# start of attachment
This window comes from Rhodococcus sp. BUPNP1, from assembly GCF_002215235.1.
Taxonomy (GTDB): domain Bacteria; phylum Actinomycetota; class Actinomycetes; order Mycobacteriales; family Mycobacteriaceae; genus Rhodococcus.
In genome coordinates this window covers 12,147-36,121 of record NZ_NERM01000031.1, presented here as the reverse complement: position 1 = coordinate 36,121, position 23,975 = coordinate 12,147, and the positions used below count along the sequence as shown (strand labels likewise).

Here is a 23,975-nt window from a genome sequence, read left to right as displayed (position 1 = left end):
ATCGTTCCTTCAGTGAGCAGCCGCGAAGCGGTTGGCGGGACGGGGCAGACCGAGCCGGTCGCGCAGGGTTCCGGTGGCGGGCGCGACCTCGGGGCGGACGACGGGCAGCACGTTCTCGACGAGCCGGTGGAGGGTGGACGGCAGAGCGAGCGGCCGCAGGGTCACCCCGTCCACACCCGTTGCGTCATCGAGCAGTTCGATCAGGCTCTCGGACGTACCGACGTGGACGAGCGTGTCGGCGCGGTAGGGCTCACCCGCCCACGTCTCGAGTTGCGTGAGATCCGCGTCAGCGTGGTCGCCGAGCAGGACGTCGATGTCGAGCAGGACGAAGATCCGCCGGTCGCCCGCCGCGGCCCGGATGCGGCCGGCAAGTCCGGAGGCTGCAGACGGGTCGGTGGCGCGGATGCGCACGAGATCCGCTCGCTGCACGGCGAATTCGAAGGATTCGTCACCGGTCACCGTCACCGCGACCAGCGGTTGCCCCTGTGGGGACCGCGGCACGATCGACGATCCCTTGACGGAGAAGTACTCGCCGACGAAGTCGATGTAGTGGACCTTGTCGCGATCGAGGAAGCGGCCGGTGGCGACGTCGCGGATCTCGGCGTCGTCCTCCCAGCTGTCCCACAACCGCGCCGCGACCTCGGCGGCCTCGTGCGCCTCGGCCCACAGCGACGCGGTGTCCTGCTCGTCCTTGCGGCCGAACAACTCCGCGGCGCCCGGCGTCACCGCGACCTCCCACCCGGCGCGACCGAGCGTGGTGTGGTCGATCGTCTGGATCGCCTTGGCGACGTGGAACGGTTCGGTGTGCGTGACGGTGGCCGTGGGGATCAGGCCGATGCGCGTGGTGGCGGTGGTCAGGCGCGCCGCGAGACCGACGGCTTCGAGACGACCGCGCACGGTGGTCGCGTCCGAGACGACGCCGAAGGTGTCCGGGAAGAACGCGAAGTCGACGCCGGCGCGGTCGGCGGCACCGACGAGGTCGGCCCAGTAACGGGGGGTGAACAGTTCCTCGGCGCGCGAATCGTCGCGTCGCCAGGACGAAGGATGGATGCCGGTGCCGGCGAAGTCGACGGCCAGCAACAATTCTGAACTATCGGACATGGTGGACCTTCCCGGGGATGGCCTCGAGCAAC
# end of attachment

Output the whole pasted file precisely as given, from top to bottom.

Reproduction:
This window comes from Rhodococcus sp. BUPNP1, from assembly GCF_002215235.1.
Taxonomy (GTDB): domain Bacteria; phylum Actinomycetota; class Actinomycetes; order Mycobacteriales; family Mycobacteriaceae; genus Rhodococcus.
In genome coordinates this window covers 12,147-36,121 of record NZ_NERM01000031.1, presented here as the reverse complement: position 1 = coordinate 36,121, position 23,975 = coordinate 12,147, and the positions used below count along the sequence as shown (strand labels likewise).

Here is a 23,975-nt window from a genome sequence, read left to right as displayed (position 1 = left end):
ATCGTTCCTTCAGTGAGCAGCCGCGAAGCGGTTGGCGGGACGGGGCAGACCGAGCCGGTCGCGCAGGGTTCCGGTGGCGGGCGCGACCTCGGGGCGGACGACGGGCAGCACGTTCTCGACGAGCCGGTGGAGGGTGGACGGCAGAGCGAGCGGCCGCAGGGTCACCCCGTCCACACCCGTTGCGTCATCGAGCAGTTCGATCAGGCTCTCGGACGTACCGACGTGGACGAGCGTGTCGGCGCGGTAGGGCTCACCCGCCCACGTCTCGAGTTGCGTGAGATCCGCGTCAGCGTGGTCGCCGAGCAGGACGTCGATGTCGAGCAGGACGAAGATCCGCCGGTCGCCCGCCGCGGCCCGGATGCGGCCGGCAAGTCCGGAGGCTGCAGACGGGTCGGTGGCGCGGATGCGCACGAGATCCGCTCGCTGCACGGCGAATTCGAAGGATTCGTCACCGGTCACCGTCACCGCGACCAGCGGTTGCCCCTGTGGGGACCGCGGCACGATCGACGATCCCTTGACGGAGAAGTACTCGCCGACGAAGTCGATGTAGTGGACCTTGTCGCGATCGAGGAAGCGGCCGGTGGCGACGTCGCGGATCTCGGCGTCGTCCTCCCAGCTGTCCCACAACCGCGCCGCGACCTCGGCGGCCTCGTGCGCCTCGGCCCACAGCGACGCGGTGTCCTGCTCGTCCTTGCGGCCGAACAACTCCGCGGCGCCCGGCGTCACCGCGACCTCCCACCCGGCGCGACCGAGCGTGGTGTGGTCGATCGTCTGGATCGCCTTGGCGACGTGGAACGGTTCGGTGTGCGTGACGGTGGCCGTGGGGATCAGGCCGATGCGCGTGGTGGCGGTGGTCAGGCGCGCCGCGAGACCGACGGCTTCGAGACGACCGCGCACGGTGGTCGCGTCCGAGACGACGCCGAAGGTGTCCGGGAAGAACGCGAAGTCGACGCCGGCGCGGTCGGCGGCACCGACGAGGTCGGCCCAGTAACGGGGGGTGAACAGTTCCTCGGCGCGCGAATCGTCGCGTCGCCAGGACGAAGGATGGATGCCGGTGCCGGCGAAGTCGACGGCCAGCAACAATTCTGAACTATCGGACATGGTGGACCTTCCCGGGGATGGCCTCGAGCAAC